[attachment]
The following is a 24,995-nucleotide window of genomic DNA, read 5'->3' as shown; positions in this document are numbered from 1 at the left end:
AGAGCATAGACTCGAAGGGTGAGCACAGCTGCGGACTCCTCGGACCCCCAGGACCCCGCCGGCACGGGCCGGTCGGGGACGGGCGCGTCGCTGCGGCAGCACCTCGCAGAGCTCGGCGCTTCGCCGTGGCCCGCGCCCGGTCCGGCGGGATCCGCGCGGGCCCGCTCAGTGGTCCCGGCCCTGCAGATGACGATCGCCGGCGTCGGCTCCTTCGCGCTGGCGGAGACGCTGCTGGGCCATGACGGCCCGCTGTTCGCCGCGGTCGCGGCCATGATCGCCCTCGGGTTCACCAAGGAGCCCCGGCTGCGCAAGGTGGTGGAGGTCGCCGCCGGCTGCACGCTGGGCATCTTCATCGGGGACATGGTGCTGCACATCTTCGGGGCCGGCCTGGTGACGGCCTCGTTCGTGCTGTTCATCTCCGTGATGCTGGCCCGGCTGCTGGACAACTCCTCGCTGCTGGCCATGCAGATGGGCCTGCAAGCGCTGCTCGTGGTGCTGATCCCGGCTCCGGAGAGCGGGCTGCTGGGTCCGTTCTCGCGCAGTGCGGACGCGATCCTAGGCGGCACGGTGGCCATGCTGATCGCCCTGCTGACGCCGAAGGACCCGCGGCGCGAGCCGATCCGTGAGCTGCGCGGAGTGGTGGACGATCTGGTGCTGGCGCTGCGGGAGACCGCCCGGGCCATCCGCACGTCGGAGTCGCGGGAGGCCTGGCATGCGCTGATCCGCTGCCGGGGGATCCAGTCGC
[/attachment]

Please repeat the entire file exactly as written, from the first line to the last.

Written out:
The following is a 24,995-nucleotide window of genomic DNA, read 5'->3' as shown; positions in this document are numbered from 1 at the left end:
AGAGCATAGACTCGAAGGGTGAGCACAGCTGCGGACTCCTCGGACCCCCAGGACCCCGCCGGCACGGGCCGGTCGGGGACGGGCGCGTCGCTGCGGCAGCACCTCGCAGAGCTCGGCGCTTCGCCGTGGCCCGCGCCCGGTCCGGCGGGATCCGCGCGGGCCCGCTCAGTGGTCCCGGCCCTGCAGATGACGATCGCCGGCGTCGGCTCCTTCGCGCTGGCGGAGACGCTGCTGGGCCATGACGGCCCGCTGTTCGCCGCGGTCGCGGCCATGATCGCCCTCGGGTTCACCAAGGAGCCCCGGCTGCGCAAGGTGGTGGAGGTCGCCGCCGGCTGCACGCTGGGCATCTTCATCGGGGACATGGTGCTGCACATCTTCGGGGCCGGCCTGGTGACGGCCTCGTTCGTGCTGTTCATCTCCGTGATGCTGGCCCGGCTGCTGGACAACTCCTCGCTGCTGGCCATGCAGATGGGCCTGCAAGCGCTGCTCGTGGTGCTGATCCCGGCTCCGGAGAGCGGGCTGCTGGGTCCGTTCTCGCGCAGTGCGGACGCGATCCTAGGCGGCACGGTGGCCATGCTGATCGCCCTGCTGACGCCGAAGGACCCGCGGCGCGAGCCGATCCGTGAGCTGCGCGGAGTGGTGGACGATCTGGTGCTGGCGCTGCGGGAGACCGCCCGGGCCATCCGCACGTCGGAGTCGCGGGAGGCCTGGCATGCGCTGATCCGCTGCCGGGGGATCCAGTCGC